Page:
November 7, 2006

Creating a Cult Classic

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Daze: How did you go from writing blurbs for Cornell Cinema to writing the “cult hit of the summer?”
John: I always wanted to do something in film, which is why I worked at Cornell Cinema. I bought this big, blue child molester van with no windows from my neighbor for about $1200 and drove across country to California — it took about three months to get there. I had 500 bucks in my pocket, which was enough to move into this hotel in Little Moscow in Hollywood. I got a job teching, which led to a job working at USC as a production coordinator for about three years. From there, I got another job working as an assistant at DreamWorks, and one of my bosses then was a producer named Craig Berenson — he read some scripts of mine and really liked them. He had actually read a script five years before in which one of the subplots was about some snakes that got loose on an airplane. The script wasn’t really that good but I said (to Craig), “What if we make the whole movie about snakes on a plane?” and he said, “yeah, okay” so we pitched it around, developed the story line and finally we sold it as a pitch to MTV Films, which had a production deal with Paramount. Just when we were about to get green-lit to go into production, September 11th happened and that was devastating for so many larger reasons than just the movie. When I saw it on the news, I wasn’t even thinking about the negative effects it would have on the movie, which of course it did. Paramount put the film to turn around, which meant that they weren’t going to do anything with the script. Luckily, one of the executives who was working on the film, Don Granger, left Paramount to become a producer and co-president of Mutual Films — he bought the rights, asked me to do a few rewrites and we sold it to New Line. After that, everything started happening really fast.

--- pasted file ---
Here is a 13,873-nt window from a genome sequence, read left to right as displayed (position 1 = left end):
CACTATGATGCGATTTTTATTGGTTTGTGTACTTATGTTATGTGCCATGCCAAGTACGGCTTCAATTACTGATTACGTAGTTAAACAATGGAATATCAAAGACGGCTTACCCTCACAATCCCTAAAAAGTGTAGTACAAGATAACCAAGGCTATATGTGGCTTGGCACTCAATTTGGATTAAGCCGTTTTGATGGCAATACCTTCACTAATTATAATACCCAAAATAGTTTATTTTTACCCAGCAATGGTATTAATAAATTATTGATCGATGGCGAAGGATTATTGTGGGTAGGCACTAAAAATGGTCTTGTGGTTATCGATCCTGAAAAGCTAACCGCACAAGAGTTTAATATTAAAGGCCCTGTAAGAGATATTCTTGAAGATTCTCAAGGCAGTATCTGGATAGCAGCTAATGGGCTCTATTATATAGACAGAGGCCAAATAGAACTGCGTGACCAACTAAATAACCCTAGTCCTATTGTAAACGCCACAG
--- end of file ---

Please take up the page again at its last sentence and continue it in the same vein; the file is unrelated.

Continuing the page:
Daze: Did you always know you had this passion for film?
John: First and foremost, I’m a writer more than anything — I was an English major here at Cornell — but something about the movie industry always intrigued me. In high school, I was one of those kids who was always watching independent movies and weird foreign films. At Cornell, I took some film classes, got involved at Cornell Cinema and that really fueled my desire to work in the film industry.
Daze: How do you feel about creating a movie that’s been labeled by mainstream media as being “So terrible, it’s fantastic?”
John: (Laughs) Well, they say any publicity is good publicity so I don’t really mind it. I think there was a lot of that sort of feeling before the movie was released because all people had to go by was the title. There was a lot of internet hype, but Newline didn’t release any trailers until pretty late in the process. Once the movie was released, one thing that surprised us was that the reviews tended to be really favorable. Even publications that I didn’t think we would get any positive feedback from — The New Yorker, The Village Voice — were actually giving us three and a half stars. So, I think all those people who thought that the movie was going to be “so bad, it’s good” were proven wrong.
Daze: How do you feel about the world of Hollywood in terms of fostering new ideas?
John: First and foremost, Hollywood is a business — always has been and always will be. I think now we’re in a period where it’s much more commercial. In fact, all of the studios have been bought out by corporations and amalgamated with television. You have a company like Universal Studios which is owned by NBC which is owned by GE and they’re making movies. The business has become much more corporate, and corporate people are not risk takers. If they make Deuce Bigolow Five and make a profit, they’re gonna do that instead of taking a chance on a movie that could become the next Napoleon Dynamite.
Daze: What advice would you give to Conellians interested in getting into the entertainment industry?
John: Well, the first thing I’d say is to think long and hard about it because it is very very hard to get into, almost impossible. I’m incredibly lucky and fortunate that I was able to become a professional writer and get a script sold so early in my career. If you really have a story to tell, try it, but have a backup plan. Unfortunately, there’s not really one path to success — believe me, just going to film school does not guarantee anything creatively. Every waiter in Hollywood has a script he’s trying to sell.